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Virtual Romans

Virtual Romans

http://www.romanleicester.dmu.ac.uk/index.html

Related:  Rome ancienneHistory and ICTICT and History

40 maps that explain the Roman Empire by Timothy B. Lee on August 19, 2014 Two thousand years ago, on August 19, 14 AD, Caesar Augustus died. Online tours Africa Two million years of African history and art through the British Museum collection. Americas Discover the history fo the peoples of the Americas through objects and traditional ways of life. Asia A range of tours encompassing the art and history of Asia from ancient times to the present day. Virtual Heritage - Hadrian's Wall. Brunton Turret Virtual Heritage presents "Hadrian's Wall. Brunton Turret", second Virtual 3D Tour over the most interesting places along the Hadrian's Wall. Brunton Turret (also known as Turret 26B) is one of the best preserved turrets on the line of Hadrian's Wall. It is located east from Roman Cilurnum fort in Chesters, and west from the Onnum fort in Haltonchesters. It was built by soldiers from the ninth cohort of the Twentieth Victorious Valerian Legion (legio XX Valeria Victrix) in 123 AD.

Tollund Man By Susan K. Lewis Posted 02.07.06 NOVA He has become the face of Iron Age Europe. But in 1950, when men cutting peat near the village of Tollund, Denmark, stumbled upon him, they thought he was a modern murder victim. The police, aware of similar ancient bodies, contacted the Silkeborg Museum, and various specialists—archeologists, forensic scientists, radiologists, paleobotanists, even dentists—later studied his body. Here, learn about their findings and get an intimate view of the 2,400-year-old man.

Stone Age teaching resources from the UK’s museums © Creswell Crags Stone Age teaching resources from the UK’s museumsA virtual Stone Age We love Virtually The Ice Age, the online learning resource from Creswell Crags (see photo above), where pupils can discover more about the Stone Age, including: Stone Age people, archaeology and excavation techniques, and the natural world. Don’t miss Could You have Survived The Ice Age? section with a quiz and more info about Stone Age art, camp sites and the tools Stone Age people used. Great images used too. More photos of Stone Age objectsExplore more Stone Age objects in the British Museum’s online collection. Course: Interactive History The Stone Age Archeological prehistory,is commonly divided chronologically into distinct periods, based on the development of tools from stone to bronze and iron, as well as changes in culture and climate that can be determined from the archeological record; but the boundaries of these periods are uncertain, and the changes between them gradual. The earliest inhabitants of Britain for whom there is compelling evidence are bands of hunters living in Southern and Western England during the Hoxnian interglacial (about 380,000 to 400,000 BC). (Some very recent excavations of stone tools on the East Anglian coastline suggest human presence as early as 700,000 years ago). However, as temperatures again dropped, Britain was abandoned.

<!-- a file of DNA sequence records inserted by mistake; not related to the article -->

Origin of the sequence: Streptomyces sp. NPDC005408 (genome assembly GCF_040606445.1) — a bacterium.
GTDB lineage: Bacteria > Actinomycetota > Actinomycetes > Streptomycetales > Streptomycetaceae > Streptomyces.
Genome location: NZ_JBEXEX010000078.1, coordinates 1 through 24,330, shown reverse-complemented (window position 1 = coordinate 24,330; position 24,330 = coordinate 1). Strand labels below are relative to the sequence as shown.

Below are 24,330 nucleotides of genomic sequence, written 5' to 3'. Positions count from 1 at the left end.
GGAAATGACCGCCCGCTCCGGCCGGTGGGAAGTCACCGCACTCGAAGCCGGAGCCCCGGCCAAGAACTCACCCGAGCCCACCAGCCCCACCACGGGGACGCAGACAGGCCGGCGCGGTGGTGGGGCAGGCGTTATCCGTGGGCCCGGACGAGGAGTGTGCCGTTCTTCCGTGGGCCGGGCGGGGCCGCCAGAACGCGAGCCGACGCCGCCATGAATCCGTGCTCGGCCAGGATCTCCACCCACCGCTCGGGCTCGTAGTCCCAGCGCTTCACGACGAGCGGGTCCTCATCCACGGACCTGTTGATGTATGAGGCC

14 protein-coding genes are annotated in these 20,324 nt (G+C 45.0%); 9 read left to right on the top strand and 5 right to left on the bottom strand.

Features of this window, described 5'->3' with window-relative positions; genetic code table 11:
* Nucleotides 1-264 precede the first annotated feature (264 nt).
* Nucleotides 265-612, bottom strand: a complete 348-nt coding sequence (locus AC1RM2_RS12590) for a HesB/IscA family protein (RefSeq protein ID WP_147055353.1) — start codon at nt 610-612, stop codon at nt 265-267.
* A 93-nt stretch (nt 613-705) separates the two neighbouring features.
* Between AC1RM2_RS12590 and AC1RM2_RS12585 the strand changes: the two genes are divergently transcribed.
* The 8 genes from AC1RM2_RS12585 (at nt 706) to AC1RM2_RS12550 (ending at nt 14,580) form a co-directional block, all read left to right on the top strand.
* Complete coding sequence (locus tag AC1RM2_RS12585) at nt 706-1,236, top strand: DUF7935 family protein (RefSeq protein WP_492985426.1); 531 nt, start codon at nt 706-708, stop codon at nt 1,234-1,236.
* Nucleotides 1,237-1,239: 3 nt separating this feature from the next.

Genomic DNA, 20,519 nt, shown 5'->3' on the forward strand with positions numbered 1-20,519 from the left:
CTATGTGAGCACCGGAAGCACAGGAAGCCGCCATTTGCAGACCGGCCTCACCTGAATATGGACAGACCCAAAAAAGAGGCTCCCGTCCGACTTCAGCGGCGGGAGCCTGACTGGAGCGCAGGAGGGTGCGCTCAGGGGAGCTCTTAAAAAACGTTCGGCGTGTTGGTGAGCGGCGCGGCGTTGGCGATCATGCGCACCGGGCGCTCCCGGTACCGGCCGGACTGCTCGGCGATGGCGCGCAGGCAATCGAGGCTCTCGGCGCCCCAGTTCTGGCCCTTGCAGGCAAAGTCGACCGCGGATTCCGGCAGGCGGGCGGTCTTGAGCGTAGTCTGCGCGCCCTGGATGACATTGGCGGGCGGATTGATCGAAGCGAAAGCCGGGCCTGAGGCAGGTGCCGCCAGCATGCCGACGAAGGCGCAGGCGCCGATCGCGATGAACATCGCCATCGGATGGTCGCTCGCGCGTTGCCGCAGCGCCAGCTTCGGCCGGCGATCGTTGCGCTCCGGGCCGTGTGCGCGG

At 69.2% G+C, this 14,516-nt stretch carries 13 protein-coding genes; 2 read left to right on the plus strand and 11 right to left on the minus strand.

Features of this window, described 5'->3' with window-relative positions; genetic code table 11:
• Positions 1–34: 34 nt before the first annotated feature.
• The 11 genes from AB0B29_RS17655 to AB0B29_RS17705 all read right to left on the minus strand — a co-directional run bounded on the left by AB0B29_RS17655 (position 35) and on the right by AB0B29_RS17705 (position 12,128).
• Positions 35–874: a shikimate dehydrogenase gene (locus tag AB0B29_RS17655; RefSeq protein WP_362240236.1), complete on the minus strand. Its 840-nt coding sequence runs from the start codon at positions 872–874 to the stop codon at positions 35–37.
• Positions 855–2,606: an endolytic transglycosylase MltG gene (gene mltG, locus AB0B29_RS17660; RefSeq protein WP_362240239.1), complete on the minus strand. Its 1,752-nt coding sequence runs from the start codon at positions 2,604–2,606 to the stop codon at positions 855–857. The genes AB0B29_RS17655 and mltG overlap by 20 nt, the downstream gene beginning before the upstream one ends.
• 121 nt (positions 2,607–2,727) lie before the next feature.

Collection search Registration numbers The most common type of Museum number begins with the year of acquisition. The database standardises these numbers in the form, for example: 1887,0708.2427 (year: comma: block of four numbers - usually representing a month and day: full-stop and final number). The final number can be of any length and may be followed by another full-stop and a sub-number. In some cases the same number is shared by two or more objects across departments. In some of these cases a prefix has been added before a number (e.g. The Spanish Armada Publication date: 9th December 2010 by Jon Nichol Spanish Armada Beacon This is a highly interactive and stimulating simulation for years 3 and 4, and a very effective way of involving children in a range of issues.

Sutton Hoo On a small hill above the river Deben in Suffolk is a strange-looking field, covered with grassy mounds of different sizes. For several hundred years what lay under them was a mystery. Then in 1938, an archaeologist called Basil Brown started digging under mounds 2, 3 and 4, where he found a few, mostly broken, Anglo-Saxon objects which had been buried alongside their owner's bodies. Sadly, grave robbers had taken most of what was there.

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